Philip and Carol Zaleski are the coauthors of Prayer: A History and The Book of Heaven. The Fellowship is their third co-authored book. Philip Zaleski is the author of Gifts of the Spirit and The Recollected Heart and editor of the long-running Best Spiritual Writing series, and Carol Zaleski is Professor of World Religions at Smith College and author of Otherworld Journeys and Life of the World to Come.
Artur Rosman: There seem to be many biographies of the individual Inklings and quite a few collective biographies as well. What inner necessity drove you two to undertake this ambitious, nearly 700 page, project? How does The Fellowship: the Literary Lives of the Inklings differ from other books on the topic?
Carol Zaleski: C.S. Lewis has received more than his fair share of biographies, and Tolkien a few, while other important Inklings – Owen Barfield in particular – have been largely ignored. One of our aims was to rectify this imbalance, by writing a book that addressed as thoroughly as possible the lives of all the major and many of the minor Inklings, presenting them as exuberant instrumentalists in a brilliant, inventive, sometimes discordant orchestra that filled the world with a new literary music rooted in tradition yet at times breathtakingly original. This necessitated massive research and, inevitably, a big book – and, we hope, an entertaining one as well. We certainly enjoyed writing it!
Philip Zaleski: Owen Barfield and Charles Williams are original and important writers worthy of far more attention than they have so far received. Barfield’s great contribution was to bring to life the evolution of language, to highlight the ways in which the meaning of words – and thus of symbol and metaphor – have changed, altering to a significant extent the way we view the world. Williams was notable both for his metaphysical thrillers, an influential form of fantasy that he helped pioneer, and for his writings on the “Way of Affirmation,” the discovery of God through the beauties of the world, especially the beauty of love between man and woman.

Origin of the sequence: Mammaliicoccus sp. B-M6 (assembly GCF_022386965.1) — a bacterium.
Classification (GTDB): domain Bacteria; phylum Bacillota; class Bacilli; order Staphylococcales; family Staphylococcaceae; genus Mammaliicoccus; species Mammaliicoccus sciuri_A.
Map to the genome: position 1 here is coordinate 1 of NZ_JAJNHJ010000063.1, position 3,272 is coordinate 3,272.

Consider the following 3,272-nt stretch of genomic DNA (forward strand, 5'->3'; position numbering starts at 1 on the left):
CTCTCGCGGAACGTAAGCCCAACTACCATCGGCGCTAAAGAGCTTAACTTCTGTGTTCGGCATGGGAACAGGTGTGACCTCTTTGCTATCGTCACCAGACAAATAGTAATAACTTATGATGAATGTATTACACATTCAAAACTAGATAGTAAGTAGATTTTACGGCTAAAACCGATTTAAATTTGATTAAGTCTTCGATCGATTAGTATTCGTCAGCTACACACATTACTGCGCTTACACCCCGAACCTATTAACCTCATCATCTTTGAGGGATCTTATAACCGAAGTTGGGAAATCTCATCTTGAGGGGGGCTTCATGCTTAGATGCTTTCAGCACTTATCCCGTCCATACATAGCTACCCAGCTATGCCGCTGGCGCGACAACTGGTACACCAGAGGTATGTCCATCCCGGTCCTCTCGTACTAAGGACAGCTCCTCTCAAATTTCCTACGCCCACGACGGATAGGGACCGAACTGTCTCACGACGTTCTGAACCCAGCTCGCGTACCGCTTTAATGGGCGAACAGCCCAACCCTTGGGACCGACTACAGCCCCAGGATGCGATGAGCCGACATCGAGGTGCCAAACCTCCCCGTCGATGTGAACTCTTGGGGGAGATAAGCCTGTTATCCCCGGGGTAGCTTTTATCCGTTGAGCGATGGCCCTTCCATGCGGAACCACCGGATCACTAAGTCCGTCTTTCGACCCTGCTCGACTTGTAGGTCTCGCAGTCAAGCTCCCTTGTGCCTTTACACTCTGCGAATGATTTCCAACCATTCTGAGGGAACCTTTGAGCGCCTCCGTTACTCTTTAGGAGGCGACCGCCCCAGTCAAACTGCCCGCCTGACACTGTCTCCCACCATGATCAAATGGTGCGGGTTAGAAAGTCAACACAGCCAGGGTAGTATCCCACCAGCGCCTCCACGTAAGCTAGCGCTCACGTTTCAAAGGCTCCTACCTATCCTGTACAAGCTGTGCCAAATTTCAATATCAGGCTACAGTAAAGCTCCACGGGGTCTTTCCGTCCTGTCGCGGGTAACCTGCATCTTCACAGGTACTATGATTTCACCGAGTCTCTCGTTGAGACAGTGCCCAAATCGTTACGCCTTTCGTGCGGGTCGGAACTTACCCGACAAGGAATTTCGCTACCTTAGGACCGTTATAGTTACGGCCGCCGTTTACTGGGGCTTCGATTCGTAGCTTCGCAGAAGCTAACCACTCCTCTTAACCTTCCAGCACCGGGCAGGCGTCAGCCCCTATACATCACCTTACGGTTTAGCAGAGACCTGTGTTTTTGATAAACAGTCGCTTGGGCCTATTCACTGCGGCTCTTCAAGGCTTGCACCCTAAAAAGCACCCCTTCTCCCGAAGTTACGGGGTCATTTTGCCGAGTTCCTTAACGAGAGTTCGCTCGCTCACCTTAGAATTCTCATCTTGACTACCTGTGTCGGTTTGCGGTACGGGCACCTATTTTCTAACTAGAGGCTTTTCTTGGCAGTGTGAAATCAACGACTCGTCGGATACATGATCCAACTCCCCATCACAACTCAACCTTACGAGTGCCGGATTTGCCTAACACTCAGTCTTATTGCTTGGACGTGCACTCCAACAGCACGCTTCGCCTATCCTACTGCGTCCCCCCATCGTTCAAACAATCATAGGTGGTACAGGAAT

As you discovered, Auden’s admiration of Williams knows no bounds – when they met, Auden felt he was in the presence of “personal sanctity.” He once wrote that “in his [Williams’s] company one felt twice as intelligent and infinitely nicer than, out of it, one knew oneself to be.” Auden adored The Descent of the Dove – in which Williams tells the history of the church after the fashion of a biography of the Holy Spirit.
Unfortunately, Barfield’s work is too rarefied and Williams’s writing too turgid for popular mass consumption. Neither is likely to attain the following of Lewis and Tolkien, who were supreme storytellers, but both Barfield and Williams offer many rewards to the discerning reader. For a start, we’d recommended Barfield’s Poetic Diction (on the power of poetry to elicit an almost salvific “felt change of consciousness”) and Williams’s novel The Place of the Lion or his book on Dante and romantic theology, The Figure of Beatrice.